Hawks Kevin Huerter goes to work against Oklahoma City earlier this year. (Curtis Compton/ccompton@ajc.com)
Photo: ccompton@ajc.com/Curtis Compton
Photo: ccompton@ajc.com/Curtis Compton

Hawks ‘other’ rookie Huerter comes a long way in one season

Lloyd Pierce, the coach who always shoots straight even if his team doesn’t follow suit every night, did not begin this season with particularly high hopes for the Hawks “other” rookie, the one drafted 14 spots behind Trae Young. 

“I think Kevin in a lot of ways is what your typical rookie is – he started very slowly,” Pierce recalled. “I thought coming out of preseason: Kevin is going to spend a little time in the G League, he’s just not ready yet.”

But Kevin, as in Kevin Huerter, one of the real revelations of this Hawks season, defied demotion. He played through an early awkward stage, found his legs, had a few truly eye-opening, semi-jaw-dropping performances and settled into a noteworthy role:

That of the player who was more than most thought he would be.    

Huerter describes his first season in the NBA – one that just has nine games remaining – as “a season of waves.” Crests and troughs, from those nights when the basket seemed the size of a baby food jar to those like his 29-point performance against Philadelphia in January and his 27 against New Orleans earlier this month. 

“This season has been big waves for me,” Huerter said. “But from where I was in the preseason, if somebody would have told me how the season would go for me, I wouldn’t have traded it for anything. All I was looking for as a rookie was an opportunity, and I’ve been getting it here.”

On Thursday night he was surfing one of the good waves, the Hawks beating a likely playoff-bound team, Utah, at home. Starting his 51st game for the Hawks, Huerter had a devilish assignment, sticking with Utah guard Donovan Mitchell (who went for 34). But in just less than 30 minutes, he went for 14 himself, including one fourth-quarter 3-pointer that was a big momentum shift (Utah knew it, immediately calling timeout).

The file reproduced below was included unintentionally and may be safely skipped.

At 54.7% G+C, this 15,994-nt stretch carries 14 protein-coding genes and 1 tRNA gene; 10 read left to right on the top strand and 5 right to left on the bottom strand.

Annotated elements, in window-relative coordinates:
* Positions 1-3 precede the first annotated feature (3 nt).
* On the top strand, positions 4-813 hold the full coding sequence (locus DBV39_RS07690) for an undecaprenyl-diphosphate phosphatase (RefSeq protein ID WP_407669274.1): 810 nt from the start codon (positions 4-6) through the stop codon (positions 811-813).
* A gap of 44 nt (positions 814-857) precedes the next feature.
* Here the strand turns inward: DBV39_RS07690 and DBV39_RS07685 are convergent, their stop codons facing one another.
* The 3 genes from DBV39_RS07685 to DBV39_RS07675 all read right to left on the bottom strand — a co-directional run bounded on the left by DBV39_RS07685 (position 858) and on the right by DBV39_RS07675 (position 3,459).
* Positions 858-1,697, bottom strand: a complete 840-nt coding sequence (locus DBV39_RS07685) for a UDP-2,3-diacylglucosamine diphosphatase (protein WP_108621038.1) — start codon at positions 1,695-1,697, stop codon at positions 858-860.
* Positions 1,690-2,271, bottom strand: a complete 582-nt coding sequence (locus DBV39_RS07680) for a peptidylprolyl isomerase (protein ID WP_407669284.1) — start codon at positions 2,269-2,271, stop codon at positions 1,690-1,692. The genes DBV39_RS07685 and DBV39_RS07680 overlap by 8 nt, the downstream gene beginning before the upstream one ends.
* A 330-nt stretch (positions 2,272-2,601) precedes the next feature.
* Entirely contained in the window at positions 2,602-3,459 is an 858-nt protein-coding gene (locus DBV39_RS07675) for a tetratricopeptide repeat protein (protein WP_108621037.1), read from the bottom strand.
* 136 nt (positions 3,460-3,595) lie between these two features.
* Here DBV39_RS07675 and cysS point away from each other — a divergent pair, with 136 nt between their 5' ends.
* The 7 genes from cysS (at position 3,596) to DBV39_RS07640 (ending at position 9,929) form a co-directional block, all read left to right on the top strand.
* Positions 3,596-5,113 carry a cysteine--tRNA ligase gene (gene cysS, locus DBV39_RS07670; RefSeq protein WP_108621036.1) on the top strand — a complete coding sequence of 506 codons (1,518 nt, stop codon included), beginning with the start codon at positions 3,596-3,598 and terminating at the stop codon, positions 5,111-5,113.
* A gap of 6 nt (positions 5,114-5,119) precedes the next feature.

On the good-moment scale, Thursday may not quite have risen to the level of those big-scoring nights against Philadelphia or New Orleans (both wins). Maybe not quite as cool as that last game in Miami when Dwyane Wade – the reason Huerter wears the No. 3 – sought out the rookie afterward to exchange jerseys.

“I really like his game,” Wade told reporters after that one. “Since preseason when we played him to all the way up to now (March 4) he’s gotten so much better. So, from one No. 3 to another, I thought I’d switch jerseys with him." 

Huerter is not so much of a seasoned pro at this stage that he can’t admit such moments are just a little bit goose-flesh inducing.

“There have been a lot of cool nights because I didn’t expect to be here this year,” he said.

“All these guys who have been in the league, getting to play them the first time, there’s still the awe factor.”

At his best, Huerter has displayed skills that certainly weren’t evident when he first arrived. More than a spot-up shooter, he can deftly handle the ball. And the athletic ability in some of his forays above the rim has caught a lot of people by surprise. Because, well, the whole white-men-can’t-jump stereotype. This is one oversized Opie Taylor who can get up a little.

“It’s been like that at every level,” Huerter smiled. “It was like that in high school. You get to college, and there I was one of the youngest guys on the court, the little freshman catching people like that (by surprise). And then getting here.

“To me it’s funny. Seeing the reaction from other teams when I have dunked this year, other players giving me a look like: OK, I didn’t know you had that.”

“Yet,” Pierce warns, as any coach is obliged to, “he still has down games. Sometimes we feel his energy is a little lower than I’d like. Sometimes you want him to be more aggressive. That’s part of what happens to a rookie.”

Thursday’s victory represented a minor milestone for the Hawks, as they secured their 25th win and officially surpassed last season’s win total. A very small sign of progress, traceable to the impact of rookies such as Young and Huerter and the blooming skills of second-year guy John Collins. 

“These guys are coming in with guns a-blazing. It’s been fun to watch,” veteran Kent Bazemore said.

And in some cases, it’s been revelatory, now that certain Hawks can actually exceed expectation.

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About the Author

Steve Hummer
Steve Hummer
Steve Hummer writes sports features for The Atlanta Journal-Constitution. He covers a wide range of sports and topics.

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